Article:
Reading & Literacy Report Roundup

Summer Learning

By Kathryn Baron — May 19, 2015 1 min read

A Reading is Fundamental program that provided books to low-income children over the summer helped to stem—and, in some cases, even reverse—their expected “summer reading loss,” according to a new report.

Results of a two-year study of RIF’s Read for Success pilot, released this month, found that of the 33,000 students in grades 2-4 participating in the program, just 39 percent slipped. Another 4 percent held steady. And 57 percent significantly improved their reading skills between the end of one school year and the start of the next. Students who scored in the bottom 10th percentile on the Iowa Test of Basic Skills—a nationally norm-referenced assessment—showed the greatest improvements.

RIF launched Read for Success with a $9.3 million Innovative Approaches to Literacy grant from the U.S. Department of Education. The grant enabled RIF to give out 760,000 books to all classrooms in grades 1 to 5 in 173 schools in 16 states. The books were selected for their emphasis on a range of academic subjects and paired with activity books. The intent was to build on the Common Core State Standards while boosting students’ vocabulary and reading ability.

Related Tags:

A version of this article appeared in the May 20, 2015 edition of Education Week as Summer Learning


This content is provided by our sponsor. It is not written by and does not necessarily reflect the views of Education Week's editorial staff.
Reading & Literacy Webinar
Addressing Learning Loss: What Schools Need to Accelerate Reading Instruction in K-3
When K-3 students return to classrooms this fall, there will be huge gaps in foundational reading skills. Does your school or district need a plan to address learning loss and accelerate student growth? In this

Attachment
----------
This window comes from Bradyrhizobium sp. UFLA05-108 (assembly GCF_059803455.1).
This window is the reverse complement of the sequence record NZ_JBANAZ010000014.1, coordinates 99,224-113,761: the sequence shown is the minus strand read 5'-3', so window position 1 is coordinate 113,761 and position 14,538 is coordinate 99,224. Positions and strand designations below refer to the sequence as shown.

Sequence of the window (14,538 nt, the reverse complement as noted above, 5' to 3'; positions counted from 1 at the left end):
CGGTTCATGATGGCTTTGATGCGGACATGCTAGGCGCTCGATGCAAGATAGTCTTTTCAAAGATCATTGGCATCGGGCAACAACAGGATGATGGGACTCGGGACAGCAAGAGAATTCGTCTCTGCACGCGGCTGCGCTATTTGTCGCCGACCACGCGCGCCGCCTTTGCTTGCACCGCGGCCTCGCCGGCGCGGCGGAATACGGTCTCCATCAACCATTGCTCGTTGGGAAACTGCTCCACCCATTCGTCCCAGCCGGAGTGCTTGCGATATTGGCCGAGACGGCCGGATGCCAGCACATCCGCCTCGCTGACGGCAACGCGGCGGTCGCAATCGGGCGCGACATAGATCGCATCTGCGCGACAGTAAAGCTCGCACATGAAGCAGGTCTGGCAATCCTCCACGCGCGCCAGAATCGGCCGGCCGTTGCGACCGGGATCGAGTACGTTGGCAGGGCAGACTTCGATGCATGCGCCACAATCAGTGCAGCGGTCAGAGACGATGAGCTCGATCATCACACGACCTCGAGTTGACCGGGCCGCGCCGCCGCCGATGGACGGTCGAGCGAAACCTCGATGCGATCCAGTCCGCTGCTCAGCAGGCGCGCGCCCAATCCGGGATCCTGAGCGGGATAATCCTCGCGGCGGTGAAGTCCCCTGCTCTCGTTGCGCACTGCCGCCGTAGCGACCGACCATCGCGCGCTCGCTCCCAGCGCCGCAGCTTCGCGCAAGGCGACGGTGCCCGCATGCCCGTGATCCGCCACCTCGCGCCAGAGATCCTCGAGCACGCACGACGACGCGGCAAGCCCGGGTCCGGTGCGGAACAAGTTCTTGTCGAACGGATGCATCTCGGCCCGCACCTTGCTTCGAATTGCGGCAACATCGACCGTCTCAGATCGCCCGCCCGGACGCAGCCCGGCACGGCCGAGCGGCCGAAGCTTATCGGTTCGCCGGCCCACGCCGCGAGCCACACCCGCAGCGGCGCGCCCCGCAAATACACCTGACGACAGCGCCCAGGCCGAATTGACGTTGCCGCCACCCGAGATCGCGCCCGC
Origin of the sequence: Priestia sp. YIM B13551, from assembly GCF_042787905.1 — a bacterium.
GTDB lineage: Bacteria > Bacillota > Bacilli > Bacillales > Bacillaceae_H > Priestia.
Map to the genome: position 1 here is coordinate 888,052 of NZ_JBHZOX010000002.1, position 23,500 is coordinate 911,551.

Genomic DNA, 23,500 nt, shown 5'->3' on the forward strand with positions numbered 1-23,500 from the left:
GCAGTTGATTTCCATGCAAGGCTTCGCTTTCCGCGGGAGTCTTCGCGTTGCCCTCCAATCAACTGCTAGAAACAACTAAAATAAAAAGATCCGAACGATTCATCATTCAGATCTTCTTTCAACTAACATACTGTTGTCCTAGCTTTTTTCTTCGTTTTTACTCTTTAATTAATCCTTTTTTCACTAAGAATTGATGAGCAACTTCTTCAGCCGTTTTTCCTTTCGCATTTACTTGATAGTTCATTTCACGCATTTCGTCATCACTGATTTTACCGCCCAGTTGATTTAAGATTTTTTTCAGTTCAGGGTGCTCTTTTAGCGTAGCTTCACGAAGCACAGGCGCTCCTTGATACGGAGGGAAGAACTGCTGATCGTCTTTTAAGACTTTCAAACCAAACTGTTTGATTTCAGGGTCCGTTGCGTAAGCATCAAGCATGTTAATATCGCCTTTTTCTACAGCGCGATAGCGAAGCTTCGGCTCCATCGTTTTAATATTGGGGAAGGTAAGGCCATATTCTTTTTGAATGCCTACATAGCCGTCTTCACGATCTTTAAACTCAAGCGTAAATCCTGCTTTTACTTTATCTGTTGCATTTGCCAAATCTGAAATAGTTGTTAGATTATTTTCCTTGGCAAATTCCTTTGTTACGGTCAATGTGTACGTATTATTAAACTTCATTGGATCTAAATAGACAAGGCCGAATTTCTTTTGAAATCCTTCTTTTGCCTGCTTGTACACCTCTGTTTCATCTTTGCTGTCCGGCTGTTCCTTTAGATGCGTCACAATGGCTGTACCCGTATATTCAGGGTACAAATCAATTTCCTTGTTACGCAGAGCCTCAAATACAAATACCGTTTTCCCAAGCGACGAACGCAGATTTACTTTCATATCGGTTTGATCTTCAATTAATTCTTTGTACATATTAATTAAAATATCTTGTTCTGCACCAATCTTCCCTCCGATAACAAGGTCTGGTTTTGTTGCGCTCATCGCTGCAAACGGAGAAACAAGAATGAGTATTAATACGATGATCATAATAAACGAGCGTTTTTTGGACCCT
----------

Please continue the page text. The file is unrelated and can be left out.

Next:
Content provided by PDX Reading
This content is provided by our sponsor. It is not written by and does not necessarily reflect the views of Education Week's editorial staff.
Equity & Diversity Webinar
Culturally Relevant Pedagogy to Advance Educational Equity
Schools are welcoming students back into buildings for full-time in-person instruction in a few short weeks and now is the perfect time to take a hard look at both our practices and systems to build
Content provided by PowerMyLearning
Classroom Technology Webinar Making Big Technology Decisions: Advice for District Leaders, Principals, and Teachers
Educators at all levels make decisions that can have a huge impact on students. That’s especially true when it comes to the use of technology, which was activated like never before to help students learn

EdWeek Top School Jobs

Teacher Jobs
Search over ten thousand teaching jobs nationwide — elementary, middle, high school and more.
View Jobs
Principal Jobs
Find hundreds of jobs for principals, assistant principals, and other school leadership roles.
View Jobs
Administrator Jobs
Over a thousand district-level jobs: superintendents, directors, more.
View Jobs
Support Staff Jobs
Search thousands of jobs, from paraprofessionals to counselors and more.
View Jobs

Read Next

Reading & Literacy Spotlight Spotlight on the Science of Reading 2021
In this Spotlight, review where the learning gaps are for those learning to read, determine if teachers are properly prepared and more.
Reading & Literacy Letter to the Editor The Politics of Reading Is Failing Students
The National Reading Panel's guidance—not instruction—is to blame for students' low reading assessment scores, says a reading tutor.
1 min read
Reading & Literacy Opinion The Pandemic Will Worsen Our Reading Problem. Another Outcome Is Possible
Early learning lays the foundation for literacy. Here’s how to get young students back on track after a disrupted school year.
Emily Freitag
4 min read
Illustration of teachers helping students climb books.
Jess Suttner for Education Week
Reading & Literacy Is the Bottom Falling Out for Readers Who Struggle the Most?
A growing proportion of 4th and 8th graders read at the lowest level on national tests. Experts are working to understand why.
5 min read